After returning from an impactful trip to Zimbabwe, former BNI Select Business Source Chapter member Steve Sargent introduced his chapter to an opportunity they never expected. Steve used his presentation time, not to present on his business, but to present an opportunity for the chapter to literally save lives by giving two hours of volunteer time. Sargent found that in keeping with BNI’s Givers Gain® philosophy, chapter members were eager to help.
Written by: Beth Misner
Ivan and I (Beth Misner) hosted the BNI regional Member Extravaganza winners at a breakfast on Saturday morning during our New Orleans trip in October 2014. We invited Damon Smothers, the school psychologist who had coordinated the school visits from the previous day which I have written about earlier on this blog site, to our BNI breakfast. We asked him to share with our guests the vision he has had for some time of the Smothers Academy, a public school for boys with a prep school focus. Here is a summary of what he told us:
The BNI Foundation Needs YOU!
As BNI grows and expands across every populated continent, our need for volunteers to serve in the BNI Foundation is also growing.
Do you have a heart for service and philanthropy?
Do you value the work of the BNI Foundation to improve tomorrow’s business through education today?
Do you have some time to donate to our cause?
This is a question we are hearing a lot now in the BNI Foundation, which means that the cat is out of the bag regarding the great things business owners are doing to support the schools and educational organizations in their communities.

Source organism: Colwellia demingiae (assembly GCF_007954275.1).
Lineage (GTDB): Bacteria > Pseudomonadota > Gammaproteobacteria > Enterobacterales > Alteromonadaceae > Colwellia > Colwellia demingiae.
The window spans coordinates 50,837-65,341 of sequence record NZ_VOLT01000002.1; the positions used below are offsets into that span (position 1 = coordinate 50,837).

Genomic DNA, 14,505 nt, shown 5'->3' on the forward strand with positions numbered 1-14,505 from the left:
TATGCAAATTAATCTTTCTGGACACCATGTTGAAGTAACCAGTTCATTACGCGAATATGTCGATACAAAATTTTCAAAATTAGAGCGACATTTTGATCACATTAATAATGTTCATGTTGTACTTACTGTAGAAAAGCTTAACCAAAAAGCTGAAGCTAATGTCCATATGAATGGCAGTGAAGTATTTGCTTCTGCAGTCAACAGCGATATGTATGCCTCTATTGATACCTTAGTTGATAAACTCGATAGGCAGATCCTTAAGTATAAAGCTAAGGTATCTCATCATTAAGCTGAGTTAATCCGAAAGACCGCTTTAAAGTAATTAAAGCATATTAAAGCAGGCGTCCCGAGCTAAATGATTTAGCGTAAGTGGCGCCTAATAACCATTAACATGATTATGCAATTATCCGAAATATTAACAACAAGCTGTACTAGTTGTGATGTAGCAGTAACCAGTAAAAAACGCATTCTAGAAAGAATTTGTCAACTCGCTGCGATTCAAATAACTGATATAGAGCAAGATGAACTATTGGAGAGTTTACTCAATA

Guess what? It’s so very simple and quick to launch Business Voices in your area. Here are three simple steps to help you get started:
The second school we visited in New Orleans was John McDonogh #35, a former charter school struggling to serve its students. McDonogh #35 used to serve students who have scored high enough on an entrance exam to be admitted as a college prep school. They are trying hard to maintain that focus and trajectory, but it’s more difficult now. And we encountered a metal detector at the front entrance through which everyone must pass before coming in.
I can tell you with confidence I have never been in a school that had a metal detector before. I knew they exist, but being up close and personal with that reality was sobering.
“We are going into the 9th Ward, Beth,” I was told two weeks ago while planning our first inner city school school visit to meet the students of some of our nations’ toughest schools in order to begin building relationships there. New Orleans was the destination and John H. Martyn Alternative School and John McDonogh #35 were our two schools. Yikes.
John H. Martyn Alternative School
I did not know what I did not know. I did not know that these kids have been moved to the John H. Martyn Alternative School as a last resort.
Recent events in Ferguson, MO, have really touched the core of my heart. Let me start with a little background.
I spent my junior high and high school years in rural East Tennessee, in Dayton. I rode the bus to high school that picked up the kids from the projects, as we called it, before it picked up me and my brother. Most of the students picked up from the projects were black students. I was one of the few white students who would sit with black students if there were a spot open on the bus. Most of my classmates stood, rather than take a seat beside one of them. You can just imagine the names I was called. I look back on my younger self and feel grateful that I was known even then for love.
The beginnings of Care4Kenya go back to the Summer of 2013. In my Sales Manager Moment during one a BNI meeting, I asked for an introduction to a hairdresser. My then-Chapter President, Kimber Lee, referred me to Judy Kasue. I had a 1-2-1 with Judy who was not a BNI member at that time. I was so impressed with Judy and her family as I learned about their humanitarian work in Kenya. When I mentioned that my teenage son, Dustin, was struggling with depression, Judy said, “Dustin should come to Kenya with us.” When our families met in the summer of 2012, Dustin learned that 40% of Kenyans (approx. 16 million Kenyans) don’t have access to clean water. For the first time in years, Dustin caught a vision of how he was needed and that he could make a difference.